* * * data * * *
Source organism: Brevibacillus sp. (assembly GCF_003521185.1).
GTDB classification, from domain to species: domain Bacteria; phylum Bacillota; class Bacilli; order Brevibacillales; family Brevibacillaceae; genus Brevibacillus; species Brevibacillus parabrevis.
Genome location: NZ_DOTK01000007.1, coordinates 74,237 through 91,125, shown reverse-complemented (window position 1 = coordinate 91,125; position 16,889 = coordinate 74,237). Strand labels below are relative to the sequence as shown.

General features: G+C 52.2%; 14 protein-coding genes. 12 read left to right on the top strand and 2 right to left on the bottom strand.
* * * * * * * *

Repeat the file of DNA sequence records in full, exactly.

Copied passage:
Source organism: Brevibacillus sp. (assembly GCF_003521185.1).
GTDB classification, from domain to species: domain Bacteria; phylum Bacillota; class Bacilli; order Brevibacillales; family Brevibacillaceae; genus Brevibacillus; species Brevibacillus parabrevis.
Genome location: NZ_DOTK01000007.1, coordinates 74,237 through 91,125, shown reverse-complemented (window position 1 = coordinate 91,125; position 16,889 = coordinate 74,237). Strand labels below are relative to the sequence as shown.

General features: G+C 52.2%; 14 protein-coding genes. 12 read left to right on the top strand and 2 right to left on the bottom strand.